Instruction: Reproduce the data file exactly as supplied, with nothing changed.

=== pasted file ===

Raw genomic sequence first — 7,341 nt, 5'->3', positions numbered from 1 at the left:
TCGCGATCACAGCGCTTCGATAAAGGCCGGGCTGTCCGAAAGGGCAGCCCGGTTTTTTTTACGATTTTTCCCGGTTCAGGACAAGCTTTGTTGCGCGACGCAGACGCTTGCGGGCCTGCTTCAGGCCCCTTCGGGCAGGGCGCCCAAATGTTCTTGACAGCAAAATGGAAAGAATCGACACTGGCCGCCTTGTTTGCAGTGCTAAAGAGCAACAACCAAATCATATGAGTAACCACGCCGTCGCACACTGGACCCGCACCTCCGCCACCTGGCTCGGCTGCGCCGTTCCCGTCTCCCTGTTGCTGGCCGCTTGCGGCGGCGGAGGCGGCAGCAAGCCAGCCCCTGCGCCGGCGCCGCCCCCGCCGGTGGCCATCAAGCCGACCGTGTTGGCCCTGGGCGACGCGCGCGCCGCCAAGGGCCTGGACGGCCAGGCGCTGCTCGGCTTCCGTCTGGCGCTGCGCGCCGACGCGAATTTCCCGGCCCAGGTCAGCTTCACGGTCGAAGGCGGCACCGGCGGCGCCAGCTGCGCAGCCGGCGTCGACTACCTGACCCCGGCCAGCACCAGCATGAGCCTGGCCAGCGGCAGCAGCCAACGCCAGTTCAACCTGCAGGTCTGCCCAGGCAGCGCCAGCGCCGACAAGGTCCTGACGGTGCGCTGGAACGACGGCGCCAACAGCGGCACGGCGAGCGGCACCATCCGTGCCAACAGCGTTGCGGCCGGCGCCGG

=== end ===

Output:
Raw genomic sequence first — 7,341 nt, 5'->3', positions numbered from 1 at the left:
TCGCGATCACAGCGCTTCGATAAAGGCCGGGCTGTCCGAAAGGGCAGCCCGGTTTTTTTTACGATTTTTCCCGGTTCAGGACAAGCTTTGTTGCGCGACGCAGACGCTTGCGGGCCTGCTTCAGGCCCCTTCGGGCAGGGCGCCCAAATGTTCTTGACAGCAAAATGGAAAGAATCGACACTGGCCGCCTTGTTTGCAGTGCTAAAGAGCAACAACCAAATCATATGAGTAACCACGCCGTCGCACACTGGACCCGCACCTCCGCCACCTGGCTCGGCTGCGCCGTTCCCGTCTCCCTGTTGCTGGCCGCTTGCGGCGGCGGAGGCGGCAGCAAGCCAGCCCCTGCGCCGGCGCCGCCCCCGCCGGTGGCCATCAAGCCGACCGTGTTGGCCCTGGGCGACGCGCGCGCCGCCAAGGGCCTGGACGGCCAGGCGCTGCTCGGCTTCCGTCTGGCGCTGCGCGCCGACGCGAATTTCCCGGCCCAGGTCAGCTTCACGGTCGAAGGCGGCACCGGCGGCGCCAGCTGCGCAGCCGGCGTCGACTACCTGACCCCGGCCAGCACCAGCATGAGCCTGGCCAGCGGCAGCAGCCAACGCCAGTTCAACCTGCAGGTCTGCCCAGGCAGCGCCAGCGCCGACAAGGTCCTGACGGTGCGCTGGAACGACGGCGCCAACAGCGGCACGGCGAGCGGCACCATCCGTGCCAACAGCGTTGCGGCCGGCGCCGG